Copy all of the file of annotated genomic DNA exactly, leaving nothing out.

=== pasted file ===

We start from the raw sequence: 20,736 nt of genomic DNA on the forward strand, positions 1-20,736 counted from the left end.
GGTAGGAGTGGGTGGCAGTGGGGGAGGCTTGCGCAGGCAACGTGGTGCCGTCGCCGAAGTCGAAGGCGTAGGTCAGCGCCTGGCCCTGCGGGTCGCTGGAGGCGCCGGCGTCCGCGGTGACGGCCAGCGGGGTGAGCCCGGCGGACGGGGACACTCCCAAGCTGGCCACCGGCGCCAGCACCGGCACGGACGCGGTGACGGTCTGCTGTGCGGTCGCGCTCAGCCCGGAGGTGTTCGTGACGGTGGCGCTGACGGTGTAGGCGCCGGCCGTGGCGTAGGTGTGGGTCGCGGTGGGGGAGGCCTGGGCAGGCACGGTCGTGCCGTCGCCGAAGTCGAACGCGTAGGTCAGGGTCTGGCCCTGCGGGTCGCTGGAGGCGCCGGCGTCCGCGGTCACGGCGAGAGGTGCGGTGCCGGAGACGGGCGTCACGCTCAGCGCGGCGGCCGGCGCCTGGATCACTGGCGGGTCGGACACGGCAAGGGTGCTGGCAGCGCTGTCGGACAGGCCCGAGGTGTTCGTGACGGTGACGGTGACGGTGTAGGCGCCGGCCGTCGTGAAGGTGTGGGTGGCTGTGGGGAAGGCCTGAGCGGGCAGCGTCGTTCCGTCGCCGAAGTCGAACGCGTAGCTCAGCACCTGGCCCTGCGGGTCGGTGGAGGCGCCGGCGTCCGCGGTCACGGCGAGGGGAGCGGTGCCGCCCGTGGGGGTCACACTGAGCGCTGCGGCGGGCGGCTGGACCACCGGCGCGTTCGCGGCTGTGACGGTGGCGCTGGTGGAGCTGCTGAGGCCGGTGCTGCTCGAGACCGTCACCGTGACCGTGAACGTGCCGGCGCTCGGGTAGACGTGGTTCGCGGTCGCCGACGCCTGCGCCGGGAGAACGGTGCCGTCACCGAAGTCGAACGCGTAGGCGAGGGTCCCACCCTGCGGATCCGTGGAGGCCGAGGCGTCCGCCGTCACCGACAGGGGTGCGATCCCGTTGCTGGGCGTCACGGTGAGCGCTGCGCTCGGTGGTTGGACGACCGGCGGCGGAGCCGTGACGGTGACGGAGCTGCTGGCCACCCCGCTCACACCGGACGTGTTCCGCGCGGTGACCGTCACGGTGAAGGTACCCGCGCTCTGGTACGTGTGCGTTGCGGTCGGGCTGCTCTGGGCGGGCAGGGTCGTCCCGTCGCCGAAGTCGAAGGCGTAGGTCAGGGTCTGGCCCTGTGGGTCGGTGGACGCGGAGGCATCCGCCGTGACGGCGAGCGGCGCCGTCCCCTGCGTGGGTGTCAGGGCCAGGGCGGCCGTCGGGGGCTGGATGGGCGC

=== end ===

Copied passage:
We start from the raw sequence: 20,736 nt of genomic DNA on the forward strand, positions 1-20,736 counted from the left end.
GGTAGGAGTGGGTGGCAGTGGGGGAGGCTTGCGCAGGCAACGTGGTGCCGTCGCCGAAGTCGAAGGCGTAGGTCAGCGCCTGGCCCTGCGGGTCGCTGGAGGCGCCGGCGTCCGCGGTGACGGCCAGCGGGGTGAGCCCGGCGGACGGGGACACTCCCAAGCTGGCCACCGGCGCCAGCACCGGCACGGACGCGGTGACGGTCTGCTGTGCGGTCGCGCTCAGCCCGGAGGTGTTCGTGACGGTGGCGCTGACGGTGTAGGCGCCGGCCGTGGCGTAGGTGTGGGTCGCGGTGGGGGAGGCCTGGGCAGGCACGGTCGTGCCGTCGCCGAAGTCGAACGCGTAGGTCAGGGTCTGGCCCTGCGGGTCGCTGGAGGCGCCGGCGTCCGCGGTCACGGCGAGAGGTGCGGTGCCGGAGACGGGCGTCACGCTCAGCGCGGCGGCCGGCGCCTGGATCACTGGCGGGTCGGACACGGCAAGGGTGCTGGCAGCGCTGTCGGACAGGCCCGAGGTGTTCGTGACGGTGACGGTGACGGTGTAGGCGCCGGCCGTCGTGAAGGTGTGGGTGGCTGTGGGGAAGGCCTGAGCGGGCAGCGTCGTTCCGTCGCCGAAGTCGAACGCGTAGCTCAGCACCTGGCCCTGCGGGTCGGTGGAGGCGCCGGCGTCCGCGGTCACGGCGAGGGGAGCGGTGCCGCCCGTGGGGGTCACACTGAGCGCTGCGGCGGGCGGCTGGACCACCGGCGCGTTCGCGGCTGTGACGGTGGCGCTGGTGGAGCTGCTGAGGCCGGTGCTGCTCGAGACCGTCACCGTGACCGTGAACGTGCCGGCGCTCGGGTAGACGTGGTTCGCGGTCGCCGACGCCTGCGCCGGGAGAACGGTGCCGTCACCGAAGTCGAACGCGTAGGCGAGGGTCCCACCCTGCGGATCCGTGGAGGCCGAGGCGTCCGCCGTCACCGACAGGGGTGCGATCCCGTTGCTGGGCGTCACGGTGAGCGCTGCGCTCGGTGGTTGGACGACCGGCGGCGGAGCCGTGACGGTGACGGAGCTGCTGGCCACCCCGCTCACACCGGACGTGTTCCGCGCGGTGACCGTCACGGTGAAGGTACCCGCGCTCTGGTACGTGTGCGTTGCGGTCGGGCTGCTCTGGGCGGGCAGGGTCGTCCCGTCGCCGAAGTCGAAGGCGTAGGTCAGGGTCTGGCCCTGTGGGTCGGTGGACGCGGAGGCATCCGCCGTGACGGCGAGCGGCGCCGTCCCCTGCGTGGGTGTCAGGGCCAGGGCGGCCGTCGGGGGCTGGATGGGCGC